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Bringing the OR to the ER: Administration of Nicardipine as an IV Bolus

I made a comment once on Twitter that if I ever became a physician, the specialty I would go into would be anesthesiology. Why? Anesthesiologists have time and again done such innovative things with medications in the operating room that have made their way into the practice of emergency medicine. One example that comes to mind is the use of intravenous lipid emulsion therapy for the treatment of various toxicological emergencies. Another instance is the [...]

By |2013-02-28T13:30:00-05:00February 28th, 2013|EM PharmD Blog|0 Comments

Smoke and Mirrors: Lidocaine Pre-RSI for ICP Reduction

It's one of those things that gets hammered into the head of nearly every EM resident by their attendings during their training. That little nugget of information related to rapid sequence intubation (RSI) that is woven into the curriculum and gets passed on from class to class of EM residents who will go on to advocate it when they become EM attending physicians. We cannot help just IS. Yet, when we stare at it [...]

By |2013-02-14T13:15:00-05:00February 14th, 2013|EM PharmD Blog|3 Comments

If SUX sucks, and ROC rocks, then Sugammadex _________.

If anyone remembers studying for their SAT’s back in the day, complete this sequence:If SUX sucks, and ROC rocks, then Sugammedex _________.In a word, “unavailable.”  Sugammadex is a selective muscle relaxant-binding agent. As a result of its chemical structure, modified cyclodextrin compound with a hydrophilic outer surface and a lipophilic central cavity, sugammadex encapsulates both rocuronium and vecuronium.  This encapsulation creates a concentration gradient by which rocuronium or vecuronium leaves the neuromuscular junction for the [...]

By |2013-02-11T11:47:00-05:00February 11th, 2013|EM PharmD Blog|2 Comments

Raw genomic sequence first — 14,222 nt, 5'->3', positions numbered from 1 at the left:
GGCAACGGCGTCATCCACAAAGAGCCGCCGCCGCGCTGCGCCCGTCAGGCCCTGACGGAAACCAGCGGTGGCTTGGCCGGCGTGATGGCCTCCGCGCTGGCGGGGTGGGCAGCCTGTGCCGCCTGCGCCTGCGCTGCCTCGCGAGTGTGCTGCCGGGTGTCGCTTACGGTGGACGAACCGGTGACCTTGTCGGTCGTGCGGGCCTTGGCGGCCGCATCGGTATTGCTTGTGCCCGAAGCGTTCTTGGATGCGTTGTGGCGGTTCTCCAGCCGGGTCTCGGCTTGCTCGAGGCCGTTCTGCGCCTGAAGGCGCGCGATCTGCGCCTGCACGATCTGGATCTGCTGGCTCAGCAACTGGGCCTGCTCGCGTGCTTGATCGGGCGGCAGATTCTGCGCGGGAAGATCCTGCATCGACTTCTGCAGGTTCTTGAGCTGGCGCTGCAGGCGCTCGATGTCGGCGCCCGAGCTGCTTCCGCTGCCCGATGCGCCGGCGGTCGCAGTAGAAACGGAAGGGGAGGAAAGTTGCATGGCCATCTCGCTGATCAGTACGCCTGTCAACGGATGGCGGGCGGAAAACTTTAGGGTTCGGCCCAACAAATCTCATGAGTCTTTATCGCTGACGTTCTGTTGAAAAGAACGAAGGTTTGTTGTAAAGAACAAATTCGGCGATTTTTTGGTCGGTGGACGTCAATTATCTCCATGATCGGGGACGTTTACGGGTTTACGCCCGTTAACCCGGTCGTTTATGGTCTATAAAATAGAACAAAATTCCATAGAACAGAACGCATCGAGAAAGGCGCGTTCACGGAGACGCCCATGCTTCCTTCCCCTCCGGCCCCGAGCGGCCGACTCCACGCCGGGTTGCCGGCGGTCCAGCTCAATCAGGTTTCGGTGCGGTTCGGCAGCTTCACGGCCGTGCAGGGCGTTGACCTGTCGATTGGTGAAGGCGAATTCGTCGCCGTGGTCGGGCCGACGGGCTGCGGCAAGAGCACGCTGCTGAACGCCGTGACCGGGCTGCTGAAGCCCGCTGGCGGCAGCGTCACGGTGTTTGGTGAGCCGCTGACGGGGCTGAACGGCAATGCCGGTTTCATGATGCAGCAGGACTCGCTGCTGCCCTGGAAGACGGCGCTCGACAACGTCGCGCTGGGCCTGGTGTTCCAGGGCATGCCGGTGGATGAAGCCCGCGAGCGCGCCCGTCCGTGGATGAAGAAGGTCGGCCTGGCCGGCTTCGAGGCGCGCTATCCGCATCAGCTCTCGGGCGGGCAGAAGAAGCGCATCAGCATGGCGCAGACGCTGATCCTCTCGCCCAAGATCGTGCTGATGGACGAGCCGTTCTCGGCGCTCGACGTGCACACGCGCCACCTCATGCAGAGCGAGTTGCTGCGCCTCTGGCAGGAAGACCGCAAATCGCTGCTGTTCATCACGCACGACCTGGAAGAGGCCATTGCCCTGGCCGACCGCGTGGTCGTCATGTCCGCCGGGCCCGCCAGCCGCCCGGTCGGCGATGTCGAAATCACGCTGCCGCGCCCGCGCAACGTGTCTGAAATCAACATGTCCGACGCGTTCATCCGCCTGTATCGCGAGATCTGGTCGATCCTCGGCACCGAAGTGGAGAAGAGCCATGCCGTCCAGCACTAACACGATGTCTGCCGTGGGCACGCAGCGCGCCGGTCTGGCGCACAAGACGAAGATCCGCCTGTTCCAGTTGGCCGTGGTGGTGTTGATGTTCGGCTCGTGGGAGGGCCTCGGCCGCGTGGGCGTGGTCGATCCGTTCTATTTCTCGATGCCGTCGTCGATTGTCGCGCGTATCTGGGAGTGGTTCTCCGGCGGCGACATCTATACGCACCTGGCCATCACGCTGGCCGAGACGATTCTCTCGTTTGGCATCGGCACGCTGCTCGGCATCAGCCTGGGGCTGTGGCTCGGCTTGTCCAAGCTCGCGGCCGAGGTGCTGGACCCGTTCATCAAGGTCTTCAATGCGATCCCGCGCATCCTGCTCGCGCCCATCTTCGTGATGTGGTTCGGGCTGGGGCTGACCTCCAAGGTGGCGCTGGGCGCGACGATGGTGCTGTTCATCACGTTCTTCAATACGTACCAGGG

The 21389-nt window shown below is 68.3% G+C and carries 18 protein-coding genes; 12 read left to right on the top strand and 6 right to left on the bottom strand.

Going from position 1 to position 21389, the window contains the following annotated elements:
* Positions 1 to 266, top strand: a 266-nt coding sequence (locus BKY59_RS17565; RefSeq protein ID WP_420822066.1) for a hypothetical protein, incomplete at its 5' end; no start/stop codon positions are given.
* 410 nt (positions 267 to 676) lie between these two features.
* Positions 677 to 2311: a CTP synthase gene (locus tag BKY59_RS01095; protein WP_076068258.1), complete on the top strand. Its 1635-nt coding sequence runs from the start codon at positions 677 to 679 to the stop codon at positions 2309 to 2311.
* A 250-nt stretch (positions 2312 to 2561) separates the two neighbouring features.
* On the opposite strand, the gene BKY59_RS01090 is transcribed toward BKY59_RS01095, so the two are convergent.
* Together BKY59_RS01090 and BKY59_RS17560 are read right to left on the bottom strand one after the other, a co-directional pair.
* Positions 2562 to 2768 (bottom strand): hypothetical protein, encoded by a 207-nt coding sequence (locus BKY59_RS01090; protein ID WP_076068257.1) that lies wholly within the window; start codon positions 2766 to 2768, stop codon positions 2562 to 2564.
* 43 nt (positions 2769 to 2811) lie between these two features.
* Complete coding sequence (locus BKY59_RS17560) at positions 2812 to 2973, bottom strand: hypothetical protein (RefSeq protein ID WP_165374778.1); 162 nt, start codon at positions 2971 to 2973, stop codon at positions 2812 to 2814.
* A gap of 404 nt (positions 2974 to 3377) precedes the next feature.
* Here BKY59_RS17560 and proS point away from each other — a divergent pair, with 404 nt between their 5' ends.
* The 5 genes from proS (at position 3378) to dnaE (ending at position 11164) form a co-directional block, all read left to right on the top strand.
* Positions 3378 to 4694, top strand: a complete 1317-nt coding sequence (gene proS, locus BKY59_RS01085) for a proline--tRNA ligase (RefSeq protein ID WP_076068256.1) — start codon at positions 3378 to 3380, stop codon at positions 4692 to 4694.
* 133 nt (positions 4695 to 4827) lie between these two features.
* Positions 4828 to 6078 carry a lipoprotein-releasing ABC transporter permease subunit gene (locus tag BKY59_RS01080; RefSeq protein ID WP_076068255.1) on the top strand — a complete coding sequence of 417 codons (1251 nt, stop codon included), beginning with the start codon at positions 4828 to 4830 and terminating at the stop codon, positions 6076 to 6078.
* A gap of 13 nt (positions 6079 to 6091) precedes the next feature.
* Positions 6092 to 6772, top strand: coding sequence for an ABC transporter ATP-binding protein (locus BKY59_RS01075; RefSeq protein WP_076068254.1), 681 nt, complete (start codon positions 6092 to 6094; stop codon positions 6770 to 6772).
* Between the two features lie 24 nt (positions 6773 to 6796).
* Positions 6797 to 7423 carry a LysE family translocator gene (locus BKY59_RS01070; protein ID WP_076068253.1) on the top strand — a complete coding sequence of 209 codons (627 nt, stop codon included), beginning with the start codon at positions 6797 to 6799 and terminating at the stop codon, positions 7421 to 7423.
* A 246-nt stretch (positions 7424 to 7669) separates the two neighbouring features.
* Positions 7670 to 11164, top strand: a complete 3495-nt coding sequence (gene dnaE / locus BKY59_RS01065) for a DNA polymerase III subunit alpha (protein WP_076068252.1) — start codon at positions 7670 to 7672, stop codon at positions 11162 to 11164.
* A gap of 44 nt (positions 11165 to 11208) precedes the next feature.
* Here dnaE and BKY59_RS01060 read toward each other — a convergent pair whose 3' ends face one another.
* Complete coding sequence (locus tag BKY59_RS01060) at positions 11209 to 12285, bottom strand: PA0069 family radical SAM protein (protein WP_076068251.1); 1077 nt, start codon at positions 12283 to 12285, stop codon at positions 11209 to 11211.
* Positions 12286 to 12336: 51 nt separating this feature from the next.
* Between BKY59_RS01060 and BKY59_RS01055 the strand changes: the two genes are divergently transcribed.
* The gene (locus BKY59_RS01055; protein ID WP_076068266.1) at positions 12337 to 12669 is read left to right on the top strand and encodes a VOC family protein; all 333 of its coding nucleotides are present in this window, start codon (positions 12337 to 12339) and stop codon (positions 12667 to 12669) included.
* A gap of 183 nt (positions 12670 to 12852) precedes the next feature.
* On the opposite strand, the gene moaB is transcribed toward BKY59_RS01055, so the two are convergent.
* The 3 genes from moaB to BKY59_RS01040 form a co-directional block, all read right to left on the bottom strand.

Managing A Bloody Mess: Octreotide for Undifferentiated Gastrointestinal Bleed

An elderly female patient rolls into the emergency department as a trauma. The story from the paramedics is that she had a witnessed fall, and she was initially alert and answering questions appropriately. However, en route to the hospital, her mental status became altered and she began to go "in and out." She became combative and because the paramedics feared that her airway would become unprotected, the decision was made to intubate the patient. Her [...]

By |2013-02-07T13:25:00-05:00February 7th, 2013|EM PharmD Blog|5 Comments

Double coverage: FQ and AG

The empiric use of two antimicrobial agents with similar spectrum of coverage (aka double coverage) is often fancied for a few reasons:Synergy, either clinical or pharmacokinetic, between two antimicrobial agents.Differing resistance patters to increase likelihood of adequate coverage of the suspected organism.Prevention of the development of resistance.  Often, the second agent to be considered is either a fluoroquinolone (cipro/levo/moxi) or an aminoglycoside (amikacin/gentamicin/tobramycin). There is little, if any, data to steer towards one class or [...]

By |2013-02-04T13:43:00-05:00February 4th, 2013|EM PharmD Blog|0 Comments